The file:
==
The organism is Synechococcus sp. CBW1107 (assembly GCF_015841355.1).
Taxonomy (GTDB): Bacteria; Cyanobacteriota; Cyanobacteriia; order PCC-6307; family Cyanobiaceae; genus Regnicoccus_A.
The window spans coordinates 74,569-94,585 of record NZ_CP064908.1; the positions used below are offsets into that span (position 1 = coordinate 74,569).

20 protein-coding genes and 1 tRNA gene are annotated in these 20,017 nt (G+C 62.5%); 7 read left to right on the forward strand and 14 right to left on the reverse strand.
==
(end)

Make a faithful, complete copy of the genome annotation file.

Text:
The organism is Synechococcus sp. CBW1107 (assembly GCF_015841355.1).
Taxonomy (GTDB): Bacteria; Cyanobacteriota; Cyanobacteriia; order PCC-6307; family Cyanobiaceae; genus Regnicoccus_A.
The window spans coordinates 74,569-94,585 of record NZ_CP064908.1; the positions used below are offsets into that span (position 1 = coordinate 74,569).

20 protein-coding genes and 1 tRNA gene are annotated in these 20,017 nt (G+C 62.5%); 7 read left to right on the forward strand and 14 right to left on the reverse strand.